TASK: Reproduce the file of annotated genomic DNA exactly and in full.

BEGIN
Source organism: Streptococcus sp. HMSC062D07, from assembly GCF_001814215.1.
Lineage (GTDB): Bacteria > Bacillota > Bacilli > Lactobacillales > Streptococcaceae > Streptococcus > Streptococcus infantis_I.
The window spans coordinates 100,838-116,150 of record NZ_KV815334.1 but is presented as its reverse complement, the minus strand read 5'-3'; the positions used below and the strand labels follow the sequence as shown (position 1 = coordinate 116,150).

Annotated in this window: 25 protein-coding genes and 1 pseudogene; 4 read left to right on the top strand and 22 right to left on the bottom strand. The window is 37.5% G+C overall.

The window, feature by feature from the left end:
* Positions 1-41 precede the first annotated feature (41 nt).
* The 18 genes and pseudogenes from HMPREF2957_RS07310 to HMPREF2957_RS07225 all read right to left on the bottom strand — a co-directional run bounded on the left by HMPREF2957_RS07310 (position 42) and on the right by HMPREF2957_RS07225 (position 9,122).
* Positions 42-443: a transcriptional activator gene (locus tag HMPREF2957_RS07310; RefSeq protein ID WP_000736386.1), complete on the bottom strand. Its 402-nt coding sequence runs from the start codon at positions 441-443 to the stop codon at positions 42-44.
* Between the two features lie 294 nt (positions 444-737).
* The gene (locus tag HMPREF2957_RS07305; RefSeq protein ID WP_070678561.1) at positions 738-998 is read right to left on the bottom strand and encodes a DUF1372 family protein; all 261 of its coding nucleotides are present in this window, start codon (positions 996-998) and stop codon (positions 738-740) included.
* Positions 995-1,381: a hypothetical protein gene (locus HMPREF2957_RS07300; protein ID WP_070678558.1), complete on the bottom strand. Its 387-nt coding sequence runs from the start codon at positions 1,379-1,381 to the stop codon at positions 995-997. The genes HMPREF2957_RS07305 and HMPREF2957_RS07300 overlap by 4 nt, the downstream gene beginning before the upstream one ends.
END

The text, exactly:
Source organism: Streptococcus sp. HMSC062D07, from assembly GCF_001814215.1.
Lineage (GTDB): Bacteria > Bacillota > Bacilli > Lactobacillales > Streptococcaceae > Streptococcus > Streptococcus infantis_I.
The window spans coordinates 100,838-116,150 of record NZ_KV815334.1 but is presented as its reverse complement, the minus strand read 5'-3'; the positions used below and the strand labels follow the sequence as shown (position 1 = coordinate 116,150).

Annotated in this window: 25 protein-coding genes and 1 pseudogene; 4 read left to right on the top strand and 22 right to left on the bottom strand. The window is 37.5% G+C overall.

The window, feature by feature from the left end:
* Positions 1-41 precede the first annotated feature (41 nt).
* The 18 genes and pseudogenes from HMPREF2957_RS07310 to HMPREF2957_RS07225 all read right to left on the bottom strand — a co-directional run bounded on the left by HMPREF2957_RS07310 (position 42) and on the right by HMPREF2957_RS07225 (position 9,122).
* Positions 42-443: a transcriptional activator gene (locus tag HMPREF2957_RS07310; RefSeq protein ID WP_000736386.1), complete on the bottom strand. Its 402-nt coding sequence runs from the start codon at positions 441-443 to the stop codon at positions 42-44.
* Between the two features lie 294 nt (positions 444-737).
* The gene (locus tag HMPREF2957_RS07305; RefSeq protein ID WP_070678561.1) at positions 738-998 is read right to left on the bottom strand and encodes a DUF1372 family protein; all 261 of its coding nucleotides are present in this window, start codon (positions 996-998) and stop codon (positions 738-740) included.
* Positions 995-1,381: a hypothetical protein gene (locus HMPREF2957_RS07300; protein ID WP_070678558.1), complete on the bottom strand. Its 387-nt coding sequence runs from the start codon at positions 1,379-1,381 to the stop codon at positions 995-997. The genes HMPREF2957_RS07305 and HMPREF2957_RS07300 overlap by 4 nt, the downstream gene beginning before the upstream one ends.